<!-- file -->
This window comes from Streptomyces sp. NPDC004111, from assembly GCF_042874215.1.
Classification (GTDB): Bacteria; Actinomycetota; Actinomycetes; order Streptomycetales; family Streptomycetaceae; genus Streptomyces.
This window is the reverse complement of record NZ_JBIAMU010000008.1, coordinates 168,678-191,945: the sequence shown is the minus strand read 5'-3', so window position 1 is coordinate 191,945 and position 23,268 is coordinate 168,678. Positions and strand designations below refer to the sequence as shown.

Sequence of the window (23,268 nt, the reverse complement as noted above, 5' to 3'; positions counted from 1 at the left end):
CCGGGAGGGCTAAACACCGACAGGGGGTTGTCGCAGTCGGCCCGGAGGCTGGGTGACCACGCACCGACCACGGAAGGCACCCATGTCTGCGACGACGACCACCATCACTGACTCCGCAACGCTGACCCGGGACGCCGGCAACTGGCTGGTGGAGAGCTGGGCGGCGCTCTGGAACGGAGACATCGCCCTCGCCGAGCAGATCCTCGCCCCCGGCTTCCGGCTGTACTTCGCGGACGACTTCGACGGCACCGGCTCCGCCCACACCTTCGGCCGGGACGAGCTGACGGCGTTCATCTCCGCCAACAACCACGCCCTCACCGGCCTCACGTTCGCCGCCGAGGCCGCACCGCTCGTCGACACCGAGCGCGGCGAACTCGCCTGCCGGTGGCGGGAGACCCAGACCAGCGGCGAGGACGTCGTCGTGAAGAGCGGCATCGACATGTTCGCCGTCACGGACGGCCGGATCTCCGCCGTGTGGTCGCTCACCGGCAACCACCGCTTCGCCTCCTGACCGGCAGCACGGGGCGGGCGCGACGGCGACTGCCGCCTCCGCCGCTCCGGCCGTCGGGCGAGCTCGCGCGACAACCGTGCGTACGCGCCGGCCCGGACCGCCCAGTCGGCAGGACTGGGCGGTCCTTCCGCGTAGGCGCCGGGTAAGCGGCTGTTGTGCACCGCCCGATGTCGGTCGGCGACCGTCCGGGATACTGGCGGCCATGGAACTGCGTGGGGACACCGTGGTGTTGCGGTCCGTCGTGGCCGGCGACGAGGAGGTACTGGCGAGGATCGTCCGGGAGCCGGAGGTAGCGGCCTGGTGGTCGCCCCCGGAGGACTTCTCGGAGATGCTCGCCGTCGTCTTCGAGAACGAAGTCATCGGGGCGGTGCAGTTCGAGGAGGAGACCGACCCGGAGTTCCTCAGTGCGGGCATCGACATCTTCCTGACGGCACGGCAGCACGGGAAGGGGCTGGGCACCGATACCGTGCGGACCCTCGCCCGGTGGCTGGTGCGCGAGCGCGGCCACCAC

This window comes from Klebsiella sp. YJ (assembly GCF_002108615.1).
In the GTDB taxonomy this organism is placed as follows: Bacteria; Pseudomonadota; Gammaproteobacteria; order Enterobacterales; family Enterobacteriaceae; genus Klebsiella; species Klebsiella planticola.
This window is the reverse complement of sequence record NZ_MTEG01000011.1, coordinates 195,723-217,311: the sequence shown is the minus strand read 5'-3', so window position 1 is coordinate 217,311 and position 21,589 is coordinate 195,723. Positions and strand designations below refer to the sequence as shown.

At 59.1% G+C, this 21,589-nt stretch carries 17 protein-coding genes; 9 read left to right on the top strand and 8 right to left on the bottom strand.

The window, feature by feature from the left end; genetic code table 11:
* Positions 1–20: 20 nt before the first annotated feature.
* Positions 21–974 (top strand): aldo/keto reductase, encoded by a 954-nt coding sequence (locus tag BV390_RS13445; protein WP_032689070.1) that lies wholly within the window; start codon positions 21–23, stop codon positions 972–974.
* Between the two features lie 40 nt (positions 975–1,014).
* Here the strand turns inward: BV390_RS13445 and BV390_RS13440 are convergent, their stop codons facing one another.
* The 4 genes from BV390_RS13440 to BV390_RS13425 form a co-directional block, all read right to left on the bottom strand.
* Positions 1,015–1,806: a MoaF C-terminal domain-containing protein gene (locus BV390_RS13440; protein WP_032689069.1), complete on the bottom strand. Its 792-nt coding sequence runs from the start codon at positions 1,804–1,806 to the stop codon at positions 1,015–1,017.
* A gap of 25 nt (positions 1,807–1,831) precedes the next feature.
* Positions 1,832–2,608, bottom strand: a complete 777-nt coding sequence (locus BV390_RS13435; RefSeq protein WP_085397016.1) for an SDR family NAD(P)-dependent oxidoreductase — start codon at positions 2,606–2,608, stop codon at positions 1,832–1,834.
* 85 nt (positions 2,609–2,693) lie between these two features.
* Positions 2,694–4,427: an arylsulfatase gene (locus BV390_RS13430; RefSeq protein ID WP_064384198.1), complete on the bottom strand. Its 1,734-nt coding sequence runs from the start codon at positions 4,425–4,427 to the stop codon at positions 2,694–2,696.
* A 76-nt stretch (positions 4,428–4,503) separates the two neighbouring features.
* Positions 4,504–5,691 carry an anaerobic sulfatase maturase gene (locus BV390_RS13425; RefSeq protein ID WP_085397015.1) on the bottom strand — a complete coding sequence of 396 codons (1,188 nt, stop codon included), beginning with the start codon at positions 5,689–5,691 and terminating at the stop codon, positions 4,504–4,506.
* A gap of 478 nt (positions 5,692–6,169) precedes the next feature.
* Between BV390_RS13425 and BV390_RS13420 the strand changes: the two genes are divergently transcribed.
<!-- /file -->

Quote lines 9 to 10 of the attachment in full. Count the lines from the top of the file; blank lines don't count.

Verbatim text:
At 59.1% G+C, this 21,589-nt stretch carries 17 protein-coding genes; 9 read left to right on the top strand and 8 right to left on the bottom strand.

The window, feature by feature from the left end; genetic code table 11: